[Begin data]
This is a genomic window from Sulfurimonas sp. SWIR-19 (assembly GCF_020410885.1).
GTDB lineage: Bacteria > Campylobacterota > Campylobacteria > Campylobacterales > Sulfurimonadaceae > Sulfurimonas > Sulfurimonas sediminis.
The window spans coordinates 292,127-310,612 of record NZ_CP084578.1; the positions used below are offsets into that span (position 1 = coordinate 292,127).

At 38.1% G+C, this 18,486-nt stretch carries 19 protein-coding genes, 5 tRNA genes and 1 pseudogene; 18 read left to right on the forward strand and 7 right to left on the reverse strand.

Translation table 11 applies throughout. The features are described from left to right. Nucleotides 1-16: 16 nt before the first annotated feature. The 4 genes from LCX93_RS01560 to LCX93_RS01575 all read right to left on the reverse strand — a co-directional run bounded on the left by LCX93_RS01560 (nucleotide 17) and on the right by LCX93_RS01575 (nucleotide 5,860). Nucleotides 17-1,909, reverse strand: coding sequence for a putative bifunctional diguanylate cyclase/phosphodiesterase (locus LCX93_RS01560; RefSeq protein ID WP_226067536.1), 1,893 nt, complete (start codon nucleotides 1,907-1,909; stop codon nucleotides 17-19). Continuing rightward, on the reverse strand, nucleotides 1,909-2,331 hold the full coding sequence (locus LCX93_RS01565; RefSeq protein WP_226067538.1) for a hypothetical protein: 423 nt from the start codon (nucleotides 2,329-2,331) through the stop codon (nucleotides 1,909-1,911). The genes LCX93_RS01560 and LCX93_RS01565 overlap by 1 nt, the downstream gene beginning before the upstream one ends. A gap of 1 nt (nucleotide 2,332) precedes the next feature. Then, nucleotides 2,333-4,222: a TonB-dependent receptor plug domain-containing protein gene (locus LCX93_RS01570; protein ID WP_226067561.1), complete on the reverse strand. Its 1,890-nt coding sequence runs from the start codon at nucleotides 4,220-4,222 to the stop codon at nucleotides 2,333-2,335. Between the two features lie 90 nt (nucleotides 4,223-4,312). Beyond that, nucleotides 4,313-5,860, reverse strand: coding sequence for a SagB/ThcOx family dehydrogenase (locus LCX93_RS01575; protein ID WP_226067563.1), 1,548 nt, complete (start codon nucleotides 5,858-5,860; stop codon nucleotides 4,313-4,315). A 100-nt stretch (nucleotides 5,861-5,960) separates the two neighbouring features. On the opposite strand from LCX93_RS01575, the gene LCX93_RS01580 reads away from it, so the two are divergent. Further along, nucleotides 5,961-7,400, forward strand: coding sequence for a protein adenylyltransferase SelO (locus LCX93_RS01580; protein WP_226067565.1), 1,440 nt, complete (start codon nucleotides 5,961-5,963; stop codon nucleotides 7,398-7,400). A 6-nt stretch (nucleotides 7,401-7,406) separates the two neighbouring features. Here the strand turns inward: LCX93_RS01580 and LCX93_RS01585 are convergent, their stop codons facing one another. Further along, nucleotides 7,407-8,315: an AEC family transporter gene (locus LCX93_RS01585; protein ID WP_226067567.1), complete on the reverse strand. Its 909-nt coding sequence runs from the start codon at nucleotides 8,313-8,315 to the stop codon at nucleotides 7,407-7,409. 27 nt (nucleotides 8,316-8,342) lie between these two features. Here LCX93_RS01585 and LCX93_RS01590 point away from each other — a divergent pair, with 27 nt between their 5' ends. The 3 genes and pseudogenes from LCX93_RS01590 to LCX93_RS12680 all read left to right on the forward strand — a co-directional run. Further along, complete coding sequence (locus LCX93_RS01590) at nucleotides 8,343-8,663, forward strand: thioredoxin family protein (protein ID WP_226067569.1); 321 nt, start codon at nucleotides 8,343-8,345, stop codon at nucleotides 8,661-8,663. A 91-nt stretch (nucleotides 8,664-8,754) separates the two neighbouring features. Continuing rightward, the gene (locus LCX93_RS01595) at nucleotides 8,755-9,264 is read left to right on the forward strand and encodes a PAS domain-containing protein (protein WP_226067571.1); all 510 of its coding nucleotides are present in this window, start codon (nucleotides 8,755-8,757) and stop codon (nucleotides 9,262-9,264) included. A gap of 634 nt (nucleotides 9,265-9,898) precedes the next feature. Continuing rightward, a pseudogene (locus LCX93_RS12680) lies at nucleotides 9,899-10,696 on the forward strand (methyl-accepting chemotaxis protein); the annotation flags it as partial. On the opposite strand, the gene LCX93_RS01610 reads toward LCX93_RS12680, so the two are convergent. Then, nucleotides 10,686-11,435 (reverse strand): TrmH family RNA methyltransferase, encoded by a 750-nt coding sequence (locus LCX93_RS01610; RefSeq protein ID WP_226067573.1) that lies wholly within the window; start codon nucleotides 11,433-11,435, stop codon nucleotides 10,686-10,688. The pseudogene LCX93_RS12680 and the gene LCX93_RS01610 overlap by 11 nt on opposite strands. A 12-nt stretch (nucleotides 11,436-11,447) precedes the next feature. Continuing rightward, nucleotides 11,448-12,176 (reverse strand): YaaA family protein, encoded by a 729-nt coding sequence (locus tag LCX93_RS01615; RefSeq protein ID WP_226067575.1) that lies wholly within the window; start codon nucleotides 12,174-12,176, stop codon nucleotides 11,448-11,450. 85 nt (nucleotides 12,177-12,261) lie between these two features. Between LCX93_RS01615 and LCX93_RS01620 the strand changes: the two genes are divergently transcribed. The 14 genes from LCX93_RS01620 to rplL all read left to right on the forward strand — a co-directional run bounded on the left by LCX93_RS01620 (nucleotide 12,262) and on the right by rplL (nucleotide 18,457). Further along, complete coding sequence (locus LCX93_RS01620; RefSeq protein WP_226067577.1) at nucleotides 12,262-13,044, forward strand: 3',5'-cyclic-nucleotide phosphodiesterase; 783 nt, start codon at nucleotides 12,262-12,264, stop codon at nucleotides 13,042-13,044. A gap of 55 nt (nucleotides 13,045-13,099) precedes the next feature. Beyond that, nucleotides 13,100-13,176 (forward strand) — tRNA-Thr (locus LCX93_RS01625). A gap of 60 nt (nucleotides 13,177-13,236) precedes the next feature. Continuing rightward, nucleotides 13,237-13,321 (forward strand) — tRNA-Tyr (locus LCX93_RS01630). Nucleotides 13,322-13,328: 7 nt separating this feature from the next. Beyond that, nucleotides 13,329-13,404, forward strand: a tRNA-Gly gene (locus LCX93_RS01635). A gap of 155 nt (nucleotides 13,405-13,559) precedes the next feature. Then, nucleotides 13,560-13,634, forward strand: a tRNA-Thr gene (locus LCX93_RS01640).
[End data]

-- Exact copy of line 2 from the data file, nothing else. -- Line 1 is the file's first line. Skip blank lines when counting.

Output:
GTDB lineage: Bacteria > Campylobacterota > Campylobacteria > Campylobacterales > Sulfurimonadaceae > Sulfurimonas > Sulfurimonas sediminis.